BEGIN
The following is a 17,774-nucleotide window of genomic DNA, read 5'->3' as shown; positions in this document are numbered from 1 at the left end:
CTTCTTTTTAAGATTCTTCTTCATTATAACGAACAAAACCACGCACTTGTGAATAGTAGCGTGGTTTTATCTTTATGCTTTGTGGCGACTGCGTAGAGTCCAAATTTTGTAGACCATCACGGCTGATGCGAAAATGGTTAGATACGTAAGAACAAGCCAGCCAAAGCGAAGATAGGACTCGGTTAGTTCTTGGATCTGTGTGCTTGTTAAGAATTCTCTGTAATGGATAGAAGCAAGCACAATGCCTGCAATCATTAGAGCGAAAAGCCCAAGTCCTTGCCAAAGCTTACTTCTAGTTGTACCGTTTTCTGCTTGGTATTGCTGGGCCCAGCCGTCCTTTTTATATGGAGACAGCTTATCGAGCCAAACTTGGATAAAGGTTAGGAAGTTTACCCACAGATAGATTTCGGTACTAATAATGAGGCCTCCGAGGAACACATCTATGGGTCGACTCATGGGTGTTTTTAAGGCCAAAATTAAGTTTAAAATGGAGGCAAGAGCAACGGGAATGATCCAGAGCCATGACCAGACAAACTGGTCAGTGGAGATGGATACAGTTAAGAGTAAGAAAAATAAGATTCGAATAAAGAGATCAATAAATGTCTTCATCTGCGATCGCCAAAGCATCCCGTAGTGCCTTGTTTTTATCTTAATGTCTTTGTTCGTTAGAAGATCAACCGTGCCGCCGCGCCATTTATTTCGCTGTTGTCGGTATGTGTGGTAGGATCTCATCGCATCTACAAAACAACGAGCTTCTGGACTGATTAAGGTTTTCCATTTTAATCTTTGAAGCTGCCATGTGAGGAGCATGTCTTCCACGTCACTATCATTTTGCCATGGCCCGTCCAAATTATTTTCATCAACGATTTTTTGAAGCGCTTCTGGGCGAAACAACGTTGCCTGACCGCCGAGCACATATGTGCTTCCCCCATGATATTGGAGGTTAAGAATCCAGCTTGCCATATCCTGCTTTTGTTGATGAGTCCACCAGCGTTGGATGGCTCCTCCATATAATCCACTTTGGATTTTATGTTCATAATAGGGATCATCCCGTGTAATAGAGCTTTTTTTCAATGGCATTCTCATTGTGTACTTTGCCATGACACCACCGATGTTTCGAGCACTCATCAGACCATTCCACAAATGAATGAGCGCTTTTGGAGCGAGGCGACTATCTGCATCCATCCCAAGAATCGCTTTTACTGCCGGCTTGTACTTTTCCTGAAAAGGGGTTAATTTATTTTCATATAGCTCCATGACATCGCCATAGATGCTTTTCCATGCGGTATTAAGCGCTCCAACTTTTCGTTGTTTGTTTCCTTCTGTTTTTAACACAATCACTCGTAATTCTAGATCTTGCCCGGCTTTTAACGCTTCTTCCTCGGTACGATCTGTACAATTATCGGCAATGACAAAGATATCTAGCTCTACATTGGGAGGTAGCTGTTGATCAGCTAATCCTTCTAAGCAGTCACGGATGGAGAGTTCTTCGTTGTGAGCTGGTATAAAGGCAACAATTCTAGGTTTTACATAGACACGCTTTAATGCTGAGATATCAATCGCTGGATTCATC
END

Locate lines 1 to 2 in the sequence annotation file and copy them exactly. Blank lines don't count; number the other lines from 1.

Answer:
The following is a 17,774-nucleotide window of genomic DNA, read 5'->3' as shown; positions in this document are numbered from 1 at the left end:
CTTCTTTTTAAGATTCTTCTTCATTATAACGAACAAAACCACGCACTTGTGAATAGTAGCGTGGTTTTATCTTTATGCTTTGTGGCGACTGCGTAGAGTCCAAATTTTGTAGACCATCACGGCTGATGCGAAAATGGTTAGATACGTAAGAACAAGCCAGCCAAAGCGAAGATAGGACTCGGTTAGTTCTTGGATCTGTGTGCTTGTTAAGAATTCTCTGTAATGGATAGAAGCAAGCACAATGCCTGCAATCATTAGAGCGAAAAGCCCAAGTCCTTGCCAAAGCTTACTTCTAGTTGTACCGTTTTCTGCTTGGTATTGCTGGGCCCAGCCGTCCTTTTTATATGGAGACAGCTTATCGAGCCAAACTTGGATAAAGGTTAGGAAGTTTACCCACAGATAGATTTCGGTACTAATAATGAGGCCTCCGAGGAACACATCTATGGGTCGACTCATGGGTGTTTTTAAGGCCAAAATTAAGTTTAAAATGGAGGCAAGAGCAACGGGAATGATCCAGAGCCATGACCAGACAAACTGGTCAGTGGAGATGGATACAGTTAAGAGTAAGAAAAATAAGATTCGAATAAAGAGATCAATAAATGTCTTCATCTGCGATCGCCAAAGCATCCCGTAGTGCCTTGTTTTTATCTTAATGTCTTTGTTCGTTAGAAGATCAACCGTGCCGCCGCGCCATTTATTTCGCTGTTGTCGGTATGTGTGGTAGGATCTCATCGCATCTACAAAACAACGAGCTTCTGGACTGATTAAGGTTTTCCATTTTAATCTTTGAAGCTGCCATGTGAGGAGCATGTCTTCCACGTCACTATCATTTTGCCATGGCCCGTCCAAATTATTTTCATCAACGATTTTTTGAAGCGCTTCTGGGCGAAACAACGTTGCCTGACCGCCGAGCACATATGTGCTTCCCCCATGATATTGGAGGTTAAGAATCCAGCTTGCCATATCCTGCTTTTGTTGATGAGTCCACCAGCGTTGGATGGCTCCTCCATATAATCCACTTTGGATTTTATGTTCATAATAGGGATCATCCCGTGTAATAGAGCTTTTTTTCAATGGCATTCTCATTGTGTACTTTGCCATGACACCACCGATGTTTCGAGCACTCATCAGACCATTCCACAAATGAATGAGCGCTTTTGGAGCGAGGCGACTATCTGCATCCATCCCAAGAATCGCTTTTACTGCCGGCTTGTACTTTTCCTGAAAAGGGGTTAATTTATTTTCATATAGCTCCATGACATCGCCATAGATGCTTTTCCATGCGGTATTAAGCGCTCCAACTTTTCGTTGTTTGTTTCCTTCTGTTTTTAACACAATCACTCGTAATTCTAGATCTTGCCCGGCTTTTAACGCTTCTTCCTCGGTACGATCTGTACAATTATCGGCAATGACAAAGATATCTAGCTCTACATTGGGAGGTAGCTGTTGATCAGCTAATCCTTCTAAGCAGTCACGGATGGAGAGTTCTTCGTTGTGAGCTGGTATAAAGGCAACAATTCTAGGTTTTACATAGACACGCTTTAATGCTGAGATATCAATCGCTGGATTCATC